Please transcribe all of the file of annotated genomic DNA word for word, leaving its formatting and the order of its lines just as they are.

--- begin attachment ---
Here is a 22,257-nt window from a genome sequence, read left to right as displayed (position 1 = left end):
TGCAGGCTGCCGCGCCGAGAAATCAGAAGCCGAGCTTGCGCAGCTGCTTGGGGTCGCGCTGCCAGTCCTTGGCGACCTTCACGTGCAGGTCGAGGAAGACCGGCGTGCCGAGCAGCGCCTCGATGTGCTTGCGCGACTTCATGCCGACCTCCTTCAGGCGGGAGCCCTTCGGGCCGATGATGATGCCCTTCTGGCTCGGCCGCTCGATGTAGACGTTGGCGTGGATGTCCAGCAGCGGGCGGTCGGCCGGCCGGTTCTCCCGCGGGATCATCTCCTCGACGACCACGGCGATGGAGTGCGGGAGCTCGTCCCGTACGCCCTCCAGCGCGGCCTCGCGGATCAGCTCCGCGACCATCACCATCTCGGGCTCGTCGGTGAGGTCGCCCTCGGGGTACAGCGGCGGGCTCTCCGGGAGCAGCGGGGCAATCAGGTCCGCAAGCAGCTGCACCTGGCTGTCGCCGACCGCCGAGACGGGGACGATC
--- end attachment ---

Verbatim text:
Here is a 22,257-nt window from a genome sequence, read left to right as displayed (position 1 = left end):
TGCAGGCTGCCGCGCCGAGAAATCAGAAGCCGAGCTTGCGCAGCTGCTTGGGGTCGCGCTGCCAGTCCTTGGCGACCTTCACGTGCAGGTCGAGGAAGACCGGCGTGCCGAGCAGCGCCTCGATGTGCTTGCGCGACTTCATGCCGACCTCCTTCAGGCGGGAGCCCTTCGGGCCGATGATGATGCCCTTCTGGCTCGGCCGCTCGATGTAGACGTTGGCGTGGATGTCCAGCAGCGGGCGGTCGGCCGGCCGGTTCTCCCGCGGGATCATCTCCTCGACGACCACGGCGATGGAGTGCGGGAGCTCGTCCCGTACGCCCTCCAGCGCGGCCTCGCGGATCAGCTCCGCGACCATCACCATCTCGGGCTCGTCGGTGAGGTCGCCCTCGGGGTACAGCGGCGGGCTCTCCGGGAGCAGCGGGGCAATCAGGTCCGCAAGCAGCTGCACCTGGCTGTCGCCGACCGCCGAGACGGGGACGATC